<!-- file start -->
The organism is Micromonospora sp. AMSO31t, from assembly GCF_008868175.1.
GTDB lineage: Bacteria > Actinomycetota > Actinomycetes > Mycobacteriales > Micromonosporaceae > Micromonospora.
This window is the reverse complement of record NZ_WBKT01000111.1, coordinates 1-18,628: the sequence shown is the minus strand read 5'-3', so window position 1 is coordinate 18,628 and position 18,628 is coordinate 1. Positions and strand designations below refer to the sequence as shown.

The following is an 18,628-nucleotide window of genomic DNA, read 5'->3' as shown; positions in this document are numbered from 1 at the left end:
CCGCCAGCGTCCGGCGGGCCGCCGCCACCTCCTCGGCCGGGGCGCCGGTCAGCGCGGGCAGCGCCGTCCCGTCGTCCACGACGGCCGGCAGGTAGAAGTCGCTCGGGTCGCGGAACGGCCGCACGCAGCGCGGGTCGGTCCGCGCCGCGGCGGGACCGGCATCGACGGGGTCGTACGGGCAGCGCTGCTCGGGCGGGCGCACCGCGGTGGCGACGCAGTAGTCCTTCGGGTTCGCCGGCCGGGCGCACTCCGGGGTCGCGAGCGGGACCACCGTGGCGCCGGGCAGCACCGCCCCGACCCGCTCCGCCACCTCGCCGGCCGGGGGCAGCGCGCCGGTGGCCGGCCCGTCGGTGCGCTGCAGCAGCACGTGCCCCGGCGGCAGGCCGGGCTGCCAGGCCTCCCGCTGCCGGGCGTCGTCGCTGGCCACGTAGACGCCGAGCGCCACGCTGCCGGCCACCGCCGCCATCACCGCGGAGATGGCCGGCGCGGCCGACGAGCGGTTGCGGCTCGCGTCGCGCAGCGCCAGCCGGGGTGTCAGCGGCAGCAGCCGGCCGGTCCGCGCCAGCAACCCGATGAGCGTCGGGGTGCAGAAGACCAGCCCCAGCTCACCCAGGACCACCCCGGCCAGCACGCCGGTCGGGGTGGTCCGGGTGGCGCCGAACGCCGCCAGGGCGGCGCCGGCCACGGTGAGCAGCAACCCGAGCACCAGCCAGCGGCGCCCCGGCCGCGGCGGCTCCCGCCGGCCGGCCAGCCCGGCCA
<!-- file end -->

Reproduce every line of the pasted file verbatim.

The organism is Micromonospora sp. AMSO31t, from assembly GCF_008868175.1.
GTDB lineage: Bacteria > Actinomycetota > Actinomycetes > Mycobacteriales > Micromonosporaceae > Micromonospora.
This window is the reverse complement of record NZ_WBKT01000111.1, coordinates 1-18,628: the sequence shown is the minus strand read 5'-3', so window position 1 is coordinate 18,628 and position 18,628 is coordinate 1. Positions and strand designations below refer to the sequence as shown.

The following is an 18,628-nucleotide window of genomic DNA, read 5'->3' as shown; positions in this document are numbered from 1 at the left end:
CCGCCAGCGTCCGGCGGGCCGCCGCCACCTCCTCGGCCGGGGCGCCGGTCAGCGCGGGCAGCGCCGTCCCGTCGTCCACGACGGCCGGCAGGTAGAAGTCGCTCGGGTCGCGGAACGGCCGCACGCAGCGCGGGTCGGTCCGCGCCGCGGCGGGACCGGCATCGACGGGGTCGTACGGGCAGCGCTGCTCGGGCGGGCGCACCGCGGTGGCGACGCAGTAGTCCTTCGGGTTCGCCGGCCGGGCGCACTCCGGGGTCGCGAGCGGGACCACCGTGGCGCCGGGCAGCACCGCCCCGACCCGCTCCGCCACCTCGCCGGCCGGGGGCAGCGCGCCGGTGGCCGGCCCGTCGGTGCGCTGCAGCAGCACGTGCCCCGGCGGCAGGCCGGGCTGCCAGGCCTCCCGCTGCCGGGCGTCGTCGCTGGCCACGTAGACGCCGAGCGCCACGCTGCCGGCCACCGCCGCCATCACCGCGGAGATGGCCGGCGCGGCCGACGAGCGGTTGCGGCTCGCGTCGCGCAGCGCCAGCCGGGGTGTCAGCGGCAGCAGCCGGCCGGTCCGCGCCAGCAACCCGATGAGCGTCGGGGTGCAGAAGACCAGCCCCAGCTCACCCAGGACCACCCCGGCCAGCACGCCGGTCGGGGTGGTCCGGGTGGCGCCGAACGCCGCCAGGGCGGCGCCGGCCACGGTGAGCAGCAACCCGAGCACCAGCCAGCGGCGCCCCGGCCGCGGCGGCTCCCGCCGGCCGGCCAGCCCGGCCA